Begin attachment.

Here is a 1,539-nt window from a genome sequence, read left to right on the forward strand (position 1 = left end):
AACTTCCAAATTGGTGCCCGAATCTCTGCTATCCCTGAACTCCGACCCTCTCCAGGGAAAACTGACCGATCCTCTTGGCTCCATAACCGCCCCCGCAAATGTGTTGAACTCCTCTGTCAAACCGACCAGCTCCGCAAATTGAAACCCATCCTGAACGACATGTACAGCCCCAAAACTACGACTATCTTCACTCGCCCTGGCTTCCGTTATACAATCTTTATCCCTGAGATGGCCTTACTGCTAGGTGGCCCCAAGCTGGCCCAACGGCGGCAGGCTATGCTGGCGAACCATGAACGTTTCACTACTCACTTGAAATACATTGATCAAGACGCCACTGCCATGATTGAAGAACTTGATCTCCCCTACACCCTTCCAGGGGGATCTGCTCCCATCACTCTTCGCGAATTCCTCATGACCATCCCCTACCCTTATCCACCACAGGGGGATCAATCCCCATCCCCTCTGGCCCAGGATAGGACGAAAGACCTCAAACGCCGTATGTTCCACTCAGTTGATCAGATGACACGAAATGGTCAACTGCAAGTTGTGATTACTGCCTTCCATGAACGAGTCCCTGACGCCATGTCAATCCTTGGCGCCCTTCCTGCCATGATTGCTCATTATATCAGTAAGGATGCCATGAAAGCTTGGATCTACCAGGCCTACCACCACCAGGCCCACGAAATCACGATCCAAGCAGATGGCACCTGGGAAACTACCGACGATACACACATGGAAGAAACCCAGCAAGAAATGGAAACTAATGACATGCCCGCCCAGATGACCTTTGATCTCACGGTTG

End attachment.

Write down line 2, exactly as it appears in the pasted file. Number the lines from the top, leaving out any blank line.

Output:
AACTTCCAAATTGGTGCCCGAATCTCTGCTATCCCTGAACTCCGACCCTCTCCAGGGAAAACTGACCGATCCTCTTGGCTCCATAACCGCCCCCGCAAATGTGTTGAACTCCTCTGTCAAACCGACCAGCTCCGCAAATTGAAACCCATCCTGAACGACATGTACAGCCCCAAAACTACGACTATCTTCACTCGCCCTGGCTTCCGTTATACAATCTTTATCCCTGAGATGGCCTTACTGCTAGGTGGCCCCAAGCTGGCCCAACGGCGGCAGGCTATGCTGGCGAACCATGAACGTTTCACTACTCACTTGAAATACATTGATCAAGACGCCACTGCCATGATTGAAGAACTTGATCTCCCCTACACCCTTCCAGGGGGATCTGCTCCCATCACTCTTCGCGAATTCCTCATGACCATCCCCTACCCTTATCCACCACAGGGGGATCAATCCCCATCCCCTCTGGCCCAGGATAGGACGAAAGACCTCAAACGCCGTATGTTCCACTCAGTTGATCAGATGACACGAAATGGTCAACTGCAAGTTGTGATTACTGCCTTCCATGAACGAGTCCCTGACGCCATGTCAATCCTTGGCGCCCTTCCTGCCATGATTGCTCATTATATCAGTAAGGATGCCATGAAAGCTTGGATCTACCAGGCCTACCACCACCAGGCCCACGAAATCACGATCCAAGCAGATGGCACCTGGGAAACTACCGACGATACACACATGGAAGAAACCCAGCAAGAAATGGAAACTAATGACATGCCCGCCCAGATGACCTTTGATCTCACGGTTG